PBHS student wins statewide Young Writers Contest
Emma Whetzel from Philip Barbour High School won first place in the ninth and 10th grade division of the CWVWP Young Writers Contest that is held statewide each year.
The following is her winning essay:
I Am Still Here
On the day of the funeral, the skies wept for my loss. I appreciated the sentiment but didn’t enjoy walking home wet. My sister, on the other hand, seemed to be trying to make up for the sun’s absence by being even more perky than usual.
“Think of this as a new beginning,” Blair said beside me. “You don’t have anything holding you back from your future anymore. I hear Virginia State is taking applications for the fall semester.”
“I’d rather stay in my bedroom forever, watching sad movies and eating ice cream to drown my feelings, like my cat just died,” I mumbled back to her.
“Wait, we have a cat?”
“That’s not the point.” I pulled out my keys and unlocked our apartment door, turning on the light as I stepped inside. And then I saw all the things I wanted to forget.
I quickly started picking up the extra blankets, water bottles, and trash bins to shove in a closet. Eventually, I reached the pill bottle sitting on the kitchen counter. Proven to ease the effects of chemotherapy and improve quality of life. Bullcrap. My eyes finally leaked the tears I’d held all day as I threw the bottle across the room and sank to the floor.
“It’s going to get easier every day that passes, Scarlett. I know how much your heart’s hurting right now, so why don’t you borrow mine for a while? Then you can give it back when you’re ready to piece yourself together again.” Blair sat by my side into the night, listening to the choke of my sobs and whispering what I had left to appreciate.
Leaving out what I’d never get back.
I woke on the living room couch, under one of the blankets I discarded yesterday. Although my phone said it was already noon, I had no desire to get up and face the world. Everything brought back memories I’d rather forget, including the sound of Blair tinkering in the kitchen.
“I made lunch,” Blair said in a sing-song voice as she entered the room with two plates. She set a sandwich down in front of me and opened the blinds to let in sunlight, causing me to shield my eyes from the glow. “I think we should go out today, and get you some new clothes or a haircut.”
“Did you read that in a How to Handle Grief Guide? ‘Reinvent yourself and it’ll be like your loved one never existed,'” I mocked in a salesman’s voice. “‘Who needs sadness when you can get your nails done?'”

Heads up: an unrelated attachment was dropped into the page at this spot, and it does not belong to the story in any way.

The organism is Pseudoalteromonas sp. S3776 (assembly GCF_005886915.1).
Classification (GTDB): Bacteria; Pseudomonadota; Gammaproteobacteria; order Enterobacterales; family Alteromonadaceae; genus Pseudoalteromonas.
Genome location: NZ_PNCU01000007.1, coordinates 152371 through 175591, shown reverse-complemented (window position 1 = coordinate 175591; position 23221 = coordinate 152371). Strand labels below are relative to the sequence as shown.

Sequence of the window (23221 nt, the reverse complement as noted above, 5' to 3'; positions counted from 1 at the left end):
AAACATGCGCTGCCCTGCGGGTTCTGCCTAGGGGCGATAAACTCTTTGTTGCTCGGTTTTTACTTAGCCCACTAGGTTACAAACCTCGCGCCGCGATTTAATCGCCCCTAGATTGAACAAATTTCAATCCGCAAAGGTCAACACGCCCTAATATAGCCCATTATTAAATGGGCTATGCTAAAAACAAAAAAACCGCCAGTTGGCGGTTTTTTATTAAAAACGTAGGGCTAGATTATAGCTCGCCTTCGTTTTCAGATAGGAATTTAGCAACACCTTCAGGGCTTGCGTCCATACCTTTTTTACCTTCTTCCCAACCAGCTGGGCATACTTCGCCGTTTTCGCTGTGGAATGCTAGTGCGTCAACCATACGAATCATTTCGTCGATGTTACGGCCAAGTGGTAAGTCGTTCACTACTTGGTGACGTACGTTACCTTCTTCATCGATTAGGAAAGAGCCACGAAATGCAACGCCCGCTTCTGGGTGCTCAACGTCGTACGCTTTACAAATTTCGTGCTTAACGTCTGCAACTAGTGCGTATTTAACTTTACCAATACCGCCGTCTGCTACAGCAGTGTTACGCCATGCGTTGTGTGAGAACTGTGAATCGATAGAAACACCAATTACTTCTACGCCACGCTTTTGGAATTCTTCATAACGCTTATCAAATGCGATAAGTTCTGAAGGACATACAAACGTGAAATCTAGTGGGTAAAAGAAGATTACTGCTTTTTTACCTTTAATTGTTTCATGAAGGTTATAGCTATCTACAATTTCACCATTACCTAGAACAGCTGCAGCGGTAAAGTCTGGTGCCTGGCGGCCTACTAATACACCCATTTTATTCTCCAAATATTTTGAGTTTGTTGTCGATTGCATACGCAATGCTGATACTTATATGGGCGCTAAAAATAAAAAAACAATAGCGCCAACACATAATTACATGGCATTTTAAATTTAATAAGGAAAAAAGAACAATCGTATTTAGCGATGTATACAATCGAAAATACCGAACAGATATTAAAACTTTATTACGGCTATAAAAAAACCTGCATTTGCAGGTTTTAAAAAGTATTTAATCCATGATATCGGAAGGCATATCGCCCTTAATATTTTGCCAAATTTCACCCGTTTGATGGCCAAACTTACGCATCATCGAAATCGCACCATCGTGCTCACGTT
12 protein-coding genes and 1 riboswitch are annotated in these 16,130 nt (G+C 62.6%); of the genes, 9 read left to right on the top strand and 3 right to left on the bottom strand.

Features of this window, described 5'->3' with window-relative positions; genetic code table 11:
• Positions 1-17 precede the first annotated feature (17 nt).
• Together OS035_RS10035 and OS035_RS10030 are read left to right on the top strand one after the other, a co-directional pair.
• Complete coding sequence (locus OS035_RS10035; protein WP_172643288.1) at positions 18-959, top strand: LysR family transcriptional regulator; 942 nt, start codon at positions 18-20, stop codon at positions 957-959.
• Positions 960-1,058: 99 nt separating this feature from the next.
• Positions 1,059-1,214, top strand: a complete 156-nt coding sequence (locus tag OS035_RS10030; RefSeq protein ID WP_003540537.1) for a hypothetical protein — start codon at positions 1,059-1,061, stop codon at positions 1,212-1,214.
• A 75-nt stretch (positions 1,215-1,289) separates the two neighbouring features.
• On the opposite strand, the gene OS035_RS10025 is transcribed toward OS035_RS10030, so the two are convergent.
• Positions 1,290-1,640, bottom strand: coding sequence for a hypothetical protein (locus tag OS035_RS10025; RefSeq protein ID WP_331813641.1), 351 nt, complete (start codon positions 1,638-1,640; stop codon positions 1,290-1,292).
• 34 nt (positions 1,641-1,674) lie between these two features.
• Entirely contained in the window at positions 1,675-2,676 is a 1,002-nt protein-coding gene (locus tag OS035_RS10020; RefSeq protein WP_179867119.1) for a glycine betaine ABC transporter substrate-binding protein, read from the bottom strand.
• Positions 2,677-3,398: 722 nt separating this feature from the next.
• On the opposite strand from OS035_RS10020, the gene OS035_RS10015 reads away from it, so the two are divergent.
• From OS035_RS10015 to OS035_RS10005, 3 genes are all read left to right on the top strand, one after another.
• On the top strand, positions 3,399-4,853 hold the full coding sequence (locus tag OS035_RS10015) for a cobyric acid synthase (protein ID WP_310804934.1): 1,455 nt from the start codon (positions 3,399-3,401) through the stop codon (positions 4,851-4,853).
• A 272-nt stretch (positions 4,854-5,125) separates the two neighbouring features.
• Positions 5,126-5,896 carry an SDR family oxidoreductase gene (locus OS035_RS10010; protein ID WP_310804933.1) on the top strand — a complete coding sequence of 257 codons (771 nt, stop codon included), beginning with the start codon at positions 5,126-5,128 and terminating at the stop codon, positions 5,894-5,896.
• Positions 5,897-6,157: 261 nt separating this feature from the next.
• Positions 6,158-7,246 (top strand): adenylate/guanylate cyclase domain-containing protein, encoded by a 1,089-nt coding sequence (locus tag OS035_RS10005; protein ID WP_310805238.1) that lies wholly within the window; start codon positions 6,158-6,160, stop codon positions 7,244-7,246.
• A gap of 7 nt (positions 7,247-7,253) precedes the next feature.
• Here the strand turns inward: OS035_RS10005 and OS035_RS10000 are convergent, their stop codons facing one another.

“Haha. But seriously, I think you need to focus on yourself and starting over. Being a caregiver took all of your time, so let’s do something for you.” She grabbed my coat and threw it on my lap, swiping her car keys as she went. “Let’s go.”
I had to admit, I did feel better after picking out some new clothes and getting my raggedy hair trimmed. It was also the first time I’d been anywhere but a grocery store or hospital in months, let alone with Blair by my side. The feeling didn’t last long, and guilt took its place when I got back into my sister’s car.
I expected to go home, but Blair passed the turnoff and continued down the highway. “Where are we going?” I asked her when she made no comment about our destination.
“I told you Virginia State was taking applications, so I scheduled you a meeting with the dean last week. I figured you’d be hesitant to do anything after the funeral.” She handed me a letter addressed from the school, telling me I have an appointment today. It was dated a week before the funeral, so I could only guess when Blair had scheduled my meeting.
My heart rate spiked when what I was about to do sank in. “I can’t do this, there’s no way I can talk to someone,” I rambled at Blair to change her mind. “What if he doesn’t like me? What if they think I smell?”
“You smell fine. And I promise it’s going to be fine. You will tell him how you’ve always wanted to be a nurse and take care of people. He’ll admit you immediately.”
“Use the ‘my only patient just died card,’ got it.” And with that, I got out of the car to start my life again.
It seemed wrong to be doing new things without her in my life, almost like I was betraying her memory by moving on. Even though I held my college acceptance letter in my hand, my emotions threatened to tumble out of me and spill across my bedroom floor.
“Hey, what’s wrong?” Blair put an arm around my shoulder.
“Everything is just so… .messed up. How am I supposed to do any of this? How am I supposed to replace her?” I’d always been the average one, someone unremarkable and ordinary. She was the one everyone had cared about.
“I think it’s time you live for yourself instead of other people. It’s going to suck and sometimes you’ll have to scream into your pillow at life. But it’s not going to get better until you realize how much I love you and want you to move on.”
“You really mean that?” I looked up at her. “You want me to keep going?”
“Of course I do. I think it’s time you give me back my heart and start putting yours back together on your own. I’ll be there every step of the way, cheering you on.”
“Just don’t sing, you’ll make me go deaf.” I put my head on Blair’s shoulder and stayed there until sleep overtook me. When I woke up, she was gone.
I didn’t see Blair again after that conversation, although I guess that was to be expected. I had just attended her funeral the week before.